Since 2005, the LafargeHolcim Awards for Sustainable Construction, organised by the LafargeHolcim Foundation, has been rewarding innovative international architectural projects that, above all, meet the strict criteria of sustainable construction. Every two years, more than 5,000 entries in six categories are reviewed by a jury of renowned experts.
Since the second edition in 2008-2009, for each of the regional categories, the LafargeHolcim Awards also honour visionary projects, including research work, from a young generation of architects and designers under 30 years old. It is this “Next Generation” category that the foundation, in association with L’Architecture d’Aujourd’hui, wished to celebrate in a AA special issue dedicated to the winners of this 6th edition 2020-2021.
The winners were announced throughout the week, from 14 to 18 June 2021 [find all the videos of these announcements here]. As a preamble to the upcoming publication, and as a conclusion to this week of awards, AA republishes here the words of Chilean architect Alejandro Aravena, on the importance of competitions and the need to let the younger generation of designers take part in the debate.
Prizes serve a double purpose: the first and most obvious one is to celebrate excellence. Producing quality work in any field should be a matter of shared joy given we all win when somebody does his or her job well. The second one is to send a message about what excellence is: an example to follow.
Creative work is a mix between looking inwards and being nurtured by a surrounding critical mass. Prizes may inform about what the value is that society is expecting from a given author. One first shift would be to go from ‘who’ to ‘why’. Creative work has obviously a personal dimension; even if big challenges are the result of collaborative efforts, the tipping points tend to be the result of talent, ingenuity, vision, effort and perseverance done by somebody. But at the same time, such work has to make sense to society at large. The more prizes focus on ‘why’ someone is celebrated instead of ‘who’is a winner, the more society at large will be getting the benefits of that personal effort.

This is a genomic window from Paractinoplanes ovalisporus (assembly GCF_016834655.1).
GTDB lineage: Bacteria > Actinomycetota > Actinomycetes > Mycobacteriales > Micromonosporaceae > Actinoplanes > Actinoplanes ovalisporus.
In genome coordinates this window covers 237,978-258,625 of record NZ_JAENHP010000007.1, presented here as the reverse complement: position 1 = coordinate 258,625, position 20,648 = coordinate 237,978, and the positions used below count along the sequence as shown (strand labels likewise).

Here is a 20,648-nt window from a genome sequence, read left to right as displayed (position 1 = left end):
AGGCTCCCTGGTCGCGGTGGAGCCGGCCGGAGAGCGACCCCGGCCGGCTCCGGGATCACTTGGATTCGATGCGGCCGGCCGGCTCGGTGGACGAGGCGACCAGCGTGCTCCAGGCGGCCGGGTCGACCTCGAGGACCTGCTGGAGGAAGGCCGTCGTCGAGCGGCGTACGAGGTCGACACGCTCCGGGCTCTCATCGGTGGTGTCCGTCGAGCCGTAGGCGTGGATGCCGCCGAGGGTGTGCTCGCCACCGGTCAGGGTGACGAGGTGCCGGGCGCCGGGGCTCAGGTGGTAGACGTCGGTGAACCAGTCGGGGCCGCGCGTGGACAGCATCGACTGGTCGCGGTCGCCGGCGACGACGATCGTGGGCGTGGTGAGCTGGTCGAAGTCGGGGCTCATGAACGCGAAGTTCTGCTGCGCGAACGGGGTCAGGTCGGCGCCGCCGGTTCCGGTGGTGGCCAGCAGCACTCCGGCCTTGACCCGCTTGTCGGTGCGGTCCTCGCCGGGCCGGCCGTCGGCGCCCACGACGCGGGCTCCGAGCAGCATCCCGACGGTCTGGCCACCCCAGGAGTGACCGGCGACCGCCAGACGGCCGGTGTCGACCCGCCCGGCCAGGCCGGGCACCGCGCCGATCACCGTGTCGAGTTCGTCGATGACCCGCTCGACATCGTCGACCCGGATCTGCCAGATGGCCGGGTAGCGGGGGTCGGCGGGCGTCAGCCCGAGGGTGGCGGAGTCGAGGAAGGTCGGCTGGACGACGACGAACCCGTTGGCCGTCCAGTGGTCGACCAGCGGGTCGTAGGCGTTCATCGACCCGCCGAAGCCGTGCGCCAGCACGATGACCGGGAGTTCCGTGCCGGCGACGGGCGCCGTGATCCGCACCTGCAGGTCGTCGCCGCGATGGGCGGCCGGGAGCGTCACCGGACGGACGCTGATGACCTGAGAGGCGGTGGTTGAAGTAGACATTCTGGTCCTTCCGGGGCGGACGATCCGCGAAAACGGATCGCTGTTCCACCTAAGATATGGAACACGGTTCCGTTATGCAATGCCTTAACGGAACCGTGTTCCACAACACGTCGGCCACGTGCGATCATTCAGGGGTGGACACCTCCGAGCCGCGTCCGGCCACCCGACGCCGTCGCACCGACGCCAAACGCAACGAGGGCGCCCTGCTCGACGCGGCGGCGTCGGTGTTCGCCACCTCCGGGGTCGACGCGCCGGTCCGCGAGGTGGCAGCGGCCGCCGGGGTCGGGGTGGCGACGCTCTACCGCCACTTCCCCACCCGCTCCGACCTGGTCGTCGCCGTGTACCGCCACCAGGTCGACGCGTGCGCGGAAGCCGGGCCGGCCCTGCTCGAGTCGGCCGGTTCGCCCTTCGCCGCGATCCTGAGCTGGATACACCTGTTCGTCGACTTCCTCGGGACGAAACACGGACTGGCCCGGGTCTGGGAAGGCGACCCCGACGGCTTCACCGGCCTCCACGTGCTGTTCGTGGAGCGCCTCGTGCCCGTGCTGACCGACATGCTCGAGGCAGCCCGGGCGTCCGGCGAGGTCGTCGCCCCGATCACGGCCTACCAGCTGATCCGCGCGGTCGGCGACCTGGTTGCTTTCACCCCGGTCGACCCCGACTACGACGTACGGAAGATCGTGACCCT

It is important to teach the next generation of architects and designers about paying attention to issues and questions that matter to a majority of people, to problems and challenges that may improve the common good.
The way it normally works is that young students go through a training where they are taught the specific knowledge of the discipline, with a specific jargon and a specific set of problems. Such specificity carries the risk of being disconnected from what interests society. So, the first thing would be to prepare architects and designers to speak the language of those broader, non-specific fields: economics, politics, the environment, social forces so they can listen and understand.
Only then, the way to enter the conversation will be by using the specific knowledge (and language) of architecture in which they were trained. So you have to find a balance between becoming an expert in your field and remaining an informed citizen.
To be able to inhabit overlapping fields of knowledge is maybe the greatest strength of this next generation. Architecture, at its core, has a very powerful tool: the project. It’s synthetic and it organises information in a proposal key. These two aspects are crucial to address complex questions. Such questions don’t have defined boundaries; they are at the crossroads of many disciplines. In order to synthesise and propose in unexplored territories, intuition (being able to move ahead only with partial certainties) will be key. Younger generations may be strong in these non-compartmentalised fields.
Alejandro Aravena | Architect, ELEMENTAL agency, Santiago, Chile | Member of the Executive Committee, LafargeHolcim Foundation
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